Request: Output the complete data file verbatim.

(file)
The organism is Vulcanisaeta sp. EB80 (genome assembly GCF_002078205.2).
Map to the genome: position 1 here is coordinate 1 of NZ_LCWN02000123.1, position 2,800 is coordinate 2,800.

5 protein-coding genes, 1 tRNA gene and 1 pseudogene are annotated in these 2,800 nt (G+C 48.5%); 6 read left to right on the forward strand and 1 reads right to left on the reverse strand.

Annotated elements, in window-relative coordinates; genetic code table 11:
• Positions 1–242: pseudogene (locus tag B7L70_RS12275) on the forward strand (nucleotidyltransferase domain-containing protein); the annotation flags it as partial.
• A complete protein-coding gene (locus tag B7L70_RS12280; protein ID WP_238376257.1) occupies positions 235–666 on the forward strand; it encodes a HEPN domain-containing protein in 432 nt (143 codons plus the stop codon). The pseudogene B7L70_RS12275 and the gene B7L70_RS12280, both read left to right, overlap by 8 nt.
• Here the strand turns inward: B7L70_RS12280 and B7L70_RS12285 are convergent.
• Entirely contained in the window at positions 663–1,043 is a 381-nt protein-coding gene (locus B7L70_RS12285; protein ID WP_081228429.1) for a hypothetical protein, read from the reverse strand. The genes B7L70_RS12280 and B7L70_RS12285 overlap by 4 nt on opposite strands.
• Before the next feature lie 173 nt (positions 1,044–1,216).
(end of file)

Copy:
The organism is Vulcanisaeta sp. EB80 (genome assembly GCF_002078205.2).
Map to the genome: position 1 here is coordinate 1 of NZ_LCWN02000123.1, position 2,800 is coordinate 2,800.

5 protein-coding genes, 1 tRNA gene and 1 pseudogene are annotated in these 2,800 nt (G+C 48.5%); 6 read left to right on the forward strand and 1 reads right to left on the reverse strand.

Annotated elements, in window-relative coordinates; genetic code table 11:
• Positions 1–242: pseudogene (locus tag B7L70_RS12275) on the forward strand (nucleotidyltransferase domain-containing protein); the annotation flags it as partial.
• A complete protein-coding gene (locus tag B7L70_RS12280; protein ID WP_238376257.1) occupies positions 235–666 on the forward strand; it encodes a HEPN domain-containing protein in 432 nt (143 codons plus the stop codon). The pseudogene B7L70_RS12275 and the gene B7L70_RS12280, both read left to right, overlap by 8 nt.
• Here the strand turns inward: B7L70_RS12280 and B7L70_RS12285 are convergent.
• Entirely contained in the window at positions 663–1,043 is a 381-nt protein-coding gene (locus B7L70_RS12285; protein ID WP_081228429.1) for a hypothetical protein, read from the reverse strand. The genes B7L70_RS12280 and B7L70_RS12285 overlap by 4 nt on opposite strands.
• Before the next feature lie 173 nt (positions 1,044–1,216).